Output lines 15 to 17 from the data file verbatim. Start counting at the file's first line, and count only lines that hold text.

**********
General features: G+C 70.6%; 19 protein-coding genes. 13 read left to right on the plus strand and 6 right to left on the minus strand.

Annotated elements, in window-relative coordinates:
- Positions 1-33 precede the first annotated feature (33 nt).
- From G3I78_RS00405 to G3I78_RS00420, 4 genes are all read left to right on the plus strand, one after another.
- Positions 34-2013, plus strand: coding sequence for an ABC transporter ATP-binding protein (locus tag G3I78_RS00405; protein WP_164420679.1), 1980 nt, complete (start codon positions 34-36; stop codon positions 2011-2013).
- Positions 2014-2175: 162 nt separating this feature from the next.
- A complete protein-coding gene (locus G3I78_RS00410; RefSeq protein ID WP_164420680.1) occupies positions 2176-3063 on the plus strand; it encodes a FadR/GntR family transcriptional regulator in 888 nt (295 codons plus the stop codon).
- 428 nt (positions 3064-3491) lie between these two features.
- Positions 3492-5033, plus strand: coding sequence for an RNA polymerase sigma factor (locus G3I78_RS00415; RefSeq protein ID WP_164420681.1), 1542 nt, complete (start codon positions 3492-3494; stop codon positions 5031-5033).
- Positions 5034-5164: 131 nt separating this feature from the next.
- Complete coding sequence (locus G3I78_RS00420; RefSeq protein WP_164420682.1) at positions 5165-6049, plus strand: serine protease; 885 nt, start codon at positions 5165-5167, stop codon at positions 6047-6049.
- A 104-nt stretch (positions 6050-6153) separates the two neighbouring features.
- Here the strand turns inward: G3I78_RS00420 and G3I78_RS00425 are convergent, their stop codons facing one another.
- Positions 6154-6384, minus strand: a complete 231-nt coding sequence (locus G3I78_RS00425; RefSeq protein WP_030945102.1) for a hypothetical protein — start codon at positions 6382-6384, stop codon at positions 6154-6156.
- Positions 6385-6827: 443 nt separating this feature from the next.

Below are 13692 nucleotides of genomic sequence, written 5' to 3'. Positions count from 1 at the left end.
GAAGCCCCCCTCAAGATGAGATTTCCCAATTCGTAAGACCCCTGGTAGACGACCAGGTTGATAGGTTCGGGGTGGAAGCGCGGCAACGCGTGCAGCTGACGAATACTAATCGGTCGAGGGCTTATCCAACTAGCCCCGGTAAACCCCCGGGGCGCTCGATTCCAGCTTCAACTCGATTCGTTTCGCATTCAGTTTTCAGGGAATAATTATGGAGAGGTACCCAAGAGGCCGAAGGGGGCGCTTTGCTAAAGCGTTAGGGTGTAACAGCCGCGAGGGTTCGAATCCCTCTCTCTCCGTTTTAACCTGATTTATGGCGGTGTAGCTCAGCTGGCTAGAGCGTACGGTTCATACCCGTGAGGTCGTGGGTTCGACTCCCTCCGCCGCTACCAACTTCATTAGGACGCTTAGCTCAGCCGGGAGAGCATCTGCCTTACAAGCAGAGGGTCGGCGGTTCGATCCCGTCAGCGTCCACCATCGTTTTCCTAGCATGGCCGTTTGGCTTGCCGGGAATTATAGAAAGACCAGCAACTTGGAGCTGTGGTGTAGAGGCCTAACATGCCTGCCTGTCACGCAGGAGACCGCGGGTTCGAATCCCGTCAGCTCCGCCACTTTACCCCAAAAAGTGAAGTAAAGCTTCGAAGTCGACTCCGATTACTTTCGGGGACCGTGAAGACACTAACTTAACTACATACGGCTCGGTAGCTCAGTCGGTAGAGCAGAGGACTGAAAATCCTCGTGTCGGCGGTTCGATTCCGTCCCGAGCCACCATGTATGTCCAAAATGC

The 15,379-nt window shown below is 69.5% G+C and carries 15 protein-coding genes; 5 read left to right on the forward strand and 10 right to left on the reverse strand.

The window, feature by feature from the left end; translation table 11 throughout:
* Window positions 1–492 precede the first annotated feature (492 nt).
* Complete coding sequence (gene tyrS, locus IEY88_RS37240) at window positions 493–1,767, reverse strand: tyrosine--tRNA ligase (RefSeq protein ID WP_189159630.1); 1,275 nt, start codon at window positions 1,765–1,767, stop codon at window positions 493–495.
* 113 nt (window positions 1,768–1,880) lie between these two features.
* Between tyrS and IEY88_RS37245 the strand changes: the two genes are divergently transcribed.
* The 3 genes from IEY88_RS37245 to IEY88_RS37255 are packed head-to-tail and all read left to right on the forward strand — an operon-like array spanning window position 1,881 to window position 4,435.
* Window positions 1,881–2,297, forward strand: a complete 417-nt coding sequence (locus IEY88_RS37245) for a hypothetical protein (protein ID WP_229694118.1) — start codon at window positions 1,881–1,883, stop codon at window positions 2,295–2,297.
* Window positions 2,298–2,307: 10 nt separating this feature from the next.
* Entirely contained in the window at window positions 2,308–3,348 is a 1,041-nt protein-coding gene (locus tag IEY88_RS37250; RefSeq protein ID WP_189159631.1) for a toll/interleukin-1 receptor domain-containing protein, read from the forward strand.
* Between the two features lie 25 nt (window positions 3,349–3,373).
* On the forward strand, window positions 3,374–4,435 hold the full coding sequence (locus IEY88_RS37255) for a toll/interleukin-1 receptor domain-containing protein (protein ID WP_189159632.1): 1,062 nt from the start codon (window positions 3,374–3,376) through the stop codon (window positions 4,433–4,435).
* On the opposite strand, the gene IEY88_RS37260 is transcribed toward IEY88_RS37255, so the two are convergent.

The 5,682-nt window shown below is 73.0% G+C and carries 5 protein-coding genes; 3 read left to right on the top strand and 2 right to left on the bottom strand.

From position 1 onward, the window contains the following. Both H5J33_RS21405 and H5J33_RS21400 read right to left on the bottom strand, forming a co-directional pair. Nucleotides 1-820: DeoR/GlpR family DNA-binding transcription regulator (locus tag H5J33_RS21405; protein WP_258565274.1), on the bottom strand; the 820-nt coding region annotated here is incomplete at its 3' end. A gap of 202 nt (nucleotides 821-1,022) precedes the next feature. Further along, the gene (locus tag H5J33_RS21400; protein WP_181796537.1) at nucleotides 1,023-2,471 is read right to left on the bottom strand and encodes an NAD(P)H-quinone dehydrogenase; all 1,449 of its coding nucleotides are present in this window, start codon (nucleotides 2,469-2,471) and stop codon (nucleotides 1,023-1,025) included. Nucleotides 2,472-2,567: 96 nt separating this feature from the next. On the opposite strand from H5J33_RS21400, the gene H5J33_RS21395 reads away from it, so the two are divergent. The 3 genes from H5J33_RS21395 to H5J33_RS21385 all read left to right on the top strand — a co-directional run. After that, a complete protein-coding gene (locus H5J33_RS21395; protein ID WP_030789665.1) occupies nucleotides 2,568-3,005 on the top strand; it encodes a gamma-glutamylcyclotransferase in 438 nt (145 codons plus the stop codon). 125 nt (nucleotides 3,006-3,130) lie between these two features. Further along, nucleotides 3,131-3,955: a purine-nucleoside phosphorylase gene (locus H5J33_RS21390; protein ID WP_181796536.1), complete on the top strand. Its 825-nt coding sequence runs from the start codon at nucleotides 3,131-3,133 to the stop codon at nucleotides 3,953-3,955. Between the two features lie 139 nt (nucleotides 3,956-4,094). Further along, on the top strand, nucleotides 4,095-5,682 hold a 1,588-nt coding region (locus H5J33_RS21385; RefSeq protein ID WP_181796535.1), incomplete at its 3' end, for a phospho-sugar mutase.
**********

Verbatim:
- Positions 6385-6827: 443 nt separating this feature from the next.

Below are 13692 nucleotides of genomic sequence, written 5' to 3'. Positions count from 1 at the left end.
GAAGCCCCCCTCAAGATGAGATTTCCCAATTCGTAAGACCCCTGGTAGACGACCAGGTTGATAGGTTCGGGGTGGAAGCGCGGCAACGCGTGCAGCTGACGAATACTAATCGGTCGAGGGCTTATCCAACTAGCCCCGGTAAACCCCCGGGGCGCTCGATTCCAGCTTCAACTCGATTCGTTTCGCATTCAGTTTTCAGGGAATAATTATGGAGAGGTACCCAAGAGGCCGAAGGGGGCGCTTTGCTAAAGCGTTAGGGTGTAACAGCCGCGAGGGTTCGAATCCCTCTCTCTCCGTTTTAACCTGATTTATGGCGGTGTAGCTCAGCTGGCTAGAGCGTACGGTTCATACCCGTGAGGTCGTGGGTTCGACTCCCTCCGCCGCTACCAACTTCATTAGGACGCTTAGCTCAGCCGGGAGAGCATCTGCCTTACAAGCAGAGGGTCGGCGGTTCGATCCCGTCAGCGTCCACCATCGTTTTCCTAGCATGGCCGTTTGGCTTGCCGGGAATTATAGAAAGACCAGCAACTTGGAGCTGTGGTGTAGAGGCCTAACATGCCTGCCTGTCACGCAGGAGACCGCGGGTTCGAATCCCGTCAGCTCCGCCACTTTACCCCAAAAAGTGAAGTAAAGCTTCGAAGTCGACTCCGATTACTTTCGGGGACCGTGAAGACACTAACTTAACTACATACGGCTCGGTAGCTCAGTCGGTAGAGCAGAGGACTGAAAATCCTCGTGTCGGCGGTTCGATTCCGTCCCGAGCCACCATGTATGTCCAAAATGC